NATIONAL BUREAU OF ECONOMIC RESEARCH
NATIONAL BUREAU OF ECONOMIC RESEARCH

NBER Publications by Judd Kessler

Contact and additional information for this authorAll NBER papers and publicationsNBER Working Papers only

Working Papers and Chapters

August 2014Don't Take 'No' For An Answer: An Experiment With Actual Organ Donor Registrations
with Judd B. Kessler, Alvin E. Roth: w20378
Over 10,000 people in the U.S. die each year while waiting for an organ. Attempts to increase organ transplantation have focused on changing the registration question from an opt-in frame to an active choice frame. We analyze this change in California and show it decreased registration rates. Similarly, a "field in the lab" experiment run on actual organ donor registration decisions finds no increase in registrations resulting from an active choice frame. In addition, individuals are more likely to support donating the organs of a deceased who did not opt-in than one who said "no" in an active choice frame.
March 2013The Articulation Effect of Government Policy: Health Insurance Mandates Versus Taxes
with Keith Marzilli Ericson, Judd B. Kessler: w18913
We examine how the articulation of government policy affects behavior. Our experiment compares a government mandate to purchase health insurance to a financially equivalent tax on the uninsured. Participants report their probability of purchasing health insurance under one of the two articulations of the policy. The experiment was conducted in four waves, from December 2011 to November 2012. We document the controversy over the Affordable Care Act's insurance mandate provision that changed the political discourse during the year. Pre-controversy, articulating the policy as a mandate, rather than a financially equivalent tax, increased probability of insurance purchase by 10.6 percentage points -- an effect comparable to a $1000 decrease in annual premiums. After the controversy, the mandat...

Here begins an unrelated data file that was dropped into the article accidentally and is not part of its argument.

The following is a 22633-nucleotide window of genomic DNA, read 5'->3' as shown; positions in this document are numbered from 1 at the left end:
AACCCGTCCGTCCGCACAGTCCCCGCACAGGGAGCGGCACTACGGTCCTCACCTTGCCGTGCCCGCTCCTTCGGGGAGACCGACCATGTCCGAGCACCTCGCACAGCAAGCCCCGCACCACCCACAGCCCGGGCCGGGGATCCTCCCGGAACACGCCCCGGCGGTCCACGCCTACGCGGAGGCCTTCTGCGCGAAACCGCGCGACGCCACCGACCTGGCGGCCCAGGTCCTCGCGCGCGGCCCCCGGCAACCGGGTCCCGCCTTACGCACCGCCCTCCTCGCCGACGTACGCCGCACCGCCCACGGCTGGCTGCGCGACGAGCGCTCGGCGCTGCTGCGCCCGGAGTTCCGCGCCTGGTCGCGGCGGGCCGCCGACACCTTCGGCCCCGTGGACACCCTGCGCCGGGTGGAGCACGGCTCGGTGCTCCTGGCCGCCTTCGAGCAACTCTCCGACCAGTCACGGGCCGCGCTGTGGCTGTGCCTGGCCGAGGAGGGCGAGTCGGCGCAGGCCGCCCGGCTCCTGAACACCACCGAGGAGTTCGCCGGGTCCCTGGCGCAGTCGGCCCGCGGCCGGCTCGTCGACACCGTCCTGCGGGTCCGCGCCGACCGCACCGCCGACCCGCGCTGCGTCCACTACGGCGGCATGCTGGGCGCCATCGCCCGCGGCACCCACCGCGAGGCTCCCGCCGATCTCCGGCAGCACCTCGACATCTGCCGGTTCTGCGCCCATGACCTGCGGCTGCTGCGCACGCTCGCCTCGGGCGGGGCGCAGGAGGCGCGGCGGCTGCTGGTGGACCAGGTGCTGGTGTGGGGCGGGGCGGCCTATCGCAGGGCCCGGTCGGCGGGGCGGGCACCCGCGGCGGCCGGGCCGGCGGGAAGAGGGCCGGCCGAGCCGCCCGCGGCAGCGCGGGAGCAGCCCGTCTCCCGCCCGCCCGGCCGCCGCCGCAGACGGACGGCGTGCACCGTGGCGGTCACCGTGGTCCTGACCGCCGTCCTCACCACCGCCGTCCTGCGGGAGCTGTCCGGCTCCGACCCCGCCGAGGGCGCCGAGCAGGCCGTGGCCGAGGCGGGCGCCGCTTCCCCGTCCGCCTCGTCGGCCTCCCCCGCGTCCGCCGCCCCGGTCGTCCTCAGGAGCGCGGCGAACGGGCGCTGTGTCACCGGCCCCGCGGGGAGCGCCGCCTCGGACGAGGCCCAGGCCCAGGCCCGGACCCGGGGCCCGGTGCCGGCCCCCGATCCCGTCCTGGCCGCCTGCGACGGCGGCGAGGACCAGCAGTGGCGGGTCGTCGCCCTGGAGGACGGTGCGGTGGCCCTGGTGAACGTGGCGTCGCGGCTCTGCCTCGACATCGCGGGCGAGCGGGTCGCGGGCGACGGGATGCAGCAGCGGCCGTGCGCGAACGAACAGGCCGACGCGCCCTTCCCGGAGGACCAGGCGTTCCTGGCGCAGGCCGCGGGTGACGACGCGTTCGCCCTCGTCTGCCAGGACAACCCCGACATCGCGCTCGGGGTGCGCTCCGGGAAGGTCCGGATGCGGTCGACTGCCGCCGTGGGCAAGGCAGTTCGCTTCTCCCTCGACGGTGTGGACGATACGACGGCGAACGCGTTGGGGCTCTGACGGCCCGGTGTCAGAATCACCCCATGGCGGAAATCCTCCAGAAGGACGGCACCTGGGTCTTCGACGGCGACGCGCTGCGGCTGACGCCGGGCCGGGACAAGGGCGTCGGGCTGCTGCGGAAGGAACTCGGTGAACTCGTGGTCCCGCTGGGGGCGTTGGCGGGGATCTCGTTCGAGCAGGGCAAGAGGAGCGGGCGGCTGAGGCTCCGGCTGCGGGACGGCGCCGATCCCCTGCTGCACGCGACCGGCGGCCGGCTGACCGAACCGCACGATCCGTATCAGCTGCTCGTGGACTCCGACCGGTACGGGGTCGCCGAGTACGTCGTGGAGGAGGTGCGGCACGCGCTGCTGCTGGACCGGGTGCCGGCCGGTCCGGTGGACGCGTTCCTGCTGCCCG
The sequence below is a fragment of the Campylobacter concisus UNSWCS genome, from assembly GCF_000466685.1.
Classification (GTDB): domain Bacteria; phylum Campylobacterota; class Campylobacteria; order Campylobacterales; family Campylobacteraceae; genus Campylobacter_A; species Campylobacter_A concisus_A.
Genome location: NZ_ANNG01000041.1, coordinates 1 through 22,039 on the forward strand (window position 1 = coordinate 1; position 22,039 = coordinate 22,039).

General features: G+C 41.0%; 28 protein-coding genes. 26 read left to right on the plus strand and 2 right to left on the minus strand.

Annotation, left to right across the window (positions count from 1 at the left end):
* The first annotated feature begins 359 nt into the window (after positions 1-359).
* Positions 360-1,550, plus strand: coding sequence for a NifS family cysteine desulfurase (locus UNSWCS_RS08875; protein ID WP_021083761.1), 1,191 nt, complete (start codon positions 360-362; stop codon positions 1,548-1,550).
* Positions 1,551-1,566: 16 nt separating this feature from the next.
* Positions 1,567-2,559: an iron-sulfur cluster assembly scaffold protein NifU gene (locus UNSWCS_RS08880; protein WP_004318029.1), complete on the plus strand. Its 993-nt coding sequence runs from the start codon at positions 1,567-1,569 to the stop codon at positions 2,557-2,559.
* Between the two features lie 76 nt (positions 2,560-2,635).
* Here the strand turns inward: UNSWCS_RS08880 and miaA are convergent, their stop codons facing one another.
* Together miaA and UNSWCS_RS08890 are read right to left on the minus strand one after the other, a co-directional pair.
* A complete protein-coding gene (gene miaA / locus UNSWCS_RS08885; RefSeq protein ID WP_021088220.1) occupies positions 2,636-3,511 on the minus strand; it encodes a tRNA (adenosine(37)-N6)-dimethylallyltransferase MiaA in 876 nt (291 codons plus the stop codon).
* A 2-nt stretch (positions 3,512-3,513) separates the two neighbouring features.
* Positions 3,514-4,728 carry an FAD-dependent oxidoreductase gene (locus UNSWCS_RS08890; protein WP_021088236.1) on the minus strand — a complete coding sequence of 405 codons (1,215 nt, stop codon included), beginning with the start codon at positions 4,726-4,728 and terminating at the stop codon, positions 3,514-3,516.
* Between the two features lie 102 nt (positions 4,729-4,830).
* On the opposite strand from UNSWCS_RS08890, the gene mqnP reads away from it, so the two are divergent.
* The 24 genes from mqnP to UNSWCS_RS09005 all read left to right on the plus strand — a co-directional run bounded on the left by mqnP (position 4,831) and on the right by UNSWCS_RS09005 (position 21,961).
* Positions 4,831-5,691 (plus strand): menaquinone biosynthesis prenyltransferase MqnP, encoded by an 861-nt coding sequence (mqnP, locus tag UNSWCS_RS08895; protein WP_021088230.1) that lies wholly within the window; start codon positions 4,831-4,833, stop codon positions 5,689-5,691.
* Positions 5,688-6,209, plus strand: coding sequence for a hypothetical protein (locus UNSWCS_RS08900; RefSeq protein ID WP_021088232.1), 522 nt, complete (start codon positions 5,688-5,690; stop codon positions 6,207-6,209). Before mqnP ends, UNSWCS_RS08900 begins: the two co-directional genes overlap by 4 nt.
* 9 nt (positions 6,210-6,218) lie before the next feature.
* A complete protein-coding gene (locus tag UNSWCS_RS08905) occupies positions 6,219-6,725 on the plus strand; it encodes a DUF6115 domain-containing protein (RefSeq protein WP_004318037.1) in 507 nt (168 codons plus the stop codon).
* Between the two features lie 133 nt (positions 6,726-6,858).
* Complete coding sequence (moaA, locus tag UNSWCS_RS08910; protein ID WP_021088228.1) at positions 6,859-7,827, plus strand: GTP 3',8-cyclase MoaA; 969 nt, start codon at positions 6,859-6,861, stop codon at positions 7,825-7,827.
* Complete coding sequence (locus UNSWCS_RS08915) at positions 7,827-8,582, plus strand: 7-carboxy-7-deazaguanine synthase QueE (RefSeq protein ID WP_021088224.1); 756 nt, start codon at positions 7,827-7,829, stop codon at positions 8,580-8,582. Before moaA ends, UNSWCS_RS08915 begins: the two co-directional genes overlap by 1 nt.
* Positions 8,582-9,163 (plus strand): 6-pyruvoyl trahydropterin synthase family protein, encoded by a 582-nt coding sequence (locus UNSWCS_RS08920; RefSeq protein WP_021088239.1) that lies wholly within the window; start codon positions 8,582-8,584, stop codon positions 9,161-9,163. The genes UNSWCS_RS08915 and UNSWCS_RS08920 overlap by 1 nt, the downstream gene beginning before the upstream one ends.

August 2011Organ Allocation Policy and the Decision to Donate
with Judd B. Kessler, Alvin E. Roth: w17324
Organ donations from deceased donors provide the majority of transplanted organs in the United States, and one deceased donor can save numerous lives by providing multiple organs. Nevertheless, most Americans are not registered organ donors despite the relative ease of becoming one. We study in the laboratory an experimental game modeled on the decision to register as an organ donor, and investigate how changes in the management of organ waiting lists might impact donations. We find that an organ allocation policy giving priority on waiting lists to those who previously registered as donors has a significant positive impact on registration.

Published: Judd B. Kessler & Alvin E. Roth, 2012. "Organ Allocation Policy and the Decision to Donate," American Economic Review, American Economic Association, vol. 102(5), pages 2018-47, August. citation courtesy of

Contact and additional information for this authorAll NBER papers and publicationsNBER Working Papers only

 
Publications
Activities
Meetings
NBER Videos
Data
People
About

Support
National Bureau of Economic Research, 1050 Massachusetts Ave., Cambridge, MA 02138; 617-868-3900; email: info@nber.org

Contact Us